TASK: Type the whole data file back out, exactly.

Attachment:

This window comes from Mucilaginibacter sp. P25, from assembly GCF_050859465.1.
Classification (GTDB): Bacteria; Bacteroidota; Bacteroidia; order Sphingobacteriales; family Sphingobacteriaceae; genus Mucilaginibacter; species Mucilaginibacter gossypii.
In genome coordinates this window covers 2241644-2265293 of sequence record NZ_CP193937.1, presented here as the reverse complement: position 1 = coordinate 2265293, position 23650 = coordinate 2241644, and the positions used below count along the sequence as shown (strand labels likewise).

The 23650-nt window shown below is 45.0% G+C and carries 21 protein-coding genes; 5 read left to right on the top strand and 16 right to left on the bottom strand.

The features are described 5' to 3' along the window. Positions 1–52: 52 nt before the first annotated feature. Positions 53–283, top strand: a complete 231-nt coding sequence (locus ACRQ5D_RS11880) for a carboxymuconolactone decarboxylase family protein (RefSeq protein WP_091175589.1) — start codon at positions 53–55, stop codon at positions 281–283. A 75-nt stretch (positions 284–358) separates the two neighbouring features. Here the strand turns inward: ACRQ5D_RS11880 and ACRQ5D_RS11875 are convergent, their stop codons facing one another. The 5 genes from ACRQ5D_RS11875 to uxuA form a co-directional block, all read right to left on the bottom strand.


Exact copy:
This window comes from Mucilaginibacter sp. P25, from assembly GCF_050859465.1.
Classification (GTDB): Bacteria; Bacteroidota; Bacteroidia; order Sphingobacteriales; family Sphingobacteriaceae; genus Mucilaginibacter; species Mucilaginibacter gossypii.
In genome coordinates this window covers 2241644-2265293 of sequence record NZ_CP193937.1, presented here as the reverse complement: position 1 = coordinate 2265293, position 23650 = coordinate 2241644, and the positions used below count along the sequence as shown (strand labels likewise).

The 23650-nt window shown below is 45.0% G+C and carries 21 protein-coding genes; 5 read left to right on the top strand and 16 right to left on the bottom strand.

The features are described 5' to 3' along the window. Positions 1–52: 52 nt before the first annotated feature. Positions 53–283, top strand: a complete 231-nt coding sequence (locus ACRQ5D_RS11880) for a carboxymuconolactone decarboxylase family protein (RefSeq protein WP_091175589.1) — start codon at positions 53–55, stop codon at positions 281–283. A 75-nt stretch (positions 284–358) separates the two neighbouring features. Here the strand turns inward: ACRQ5D_RS11880 and ACRQ5D_RS11875 are convergent, their stop codons facing one another. The 5 genes from ACRQ5D_RS11875 to uxuA form a co-directional block, all read right to left on the bottom strand.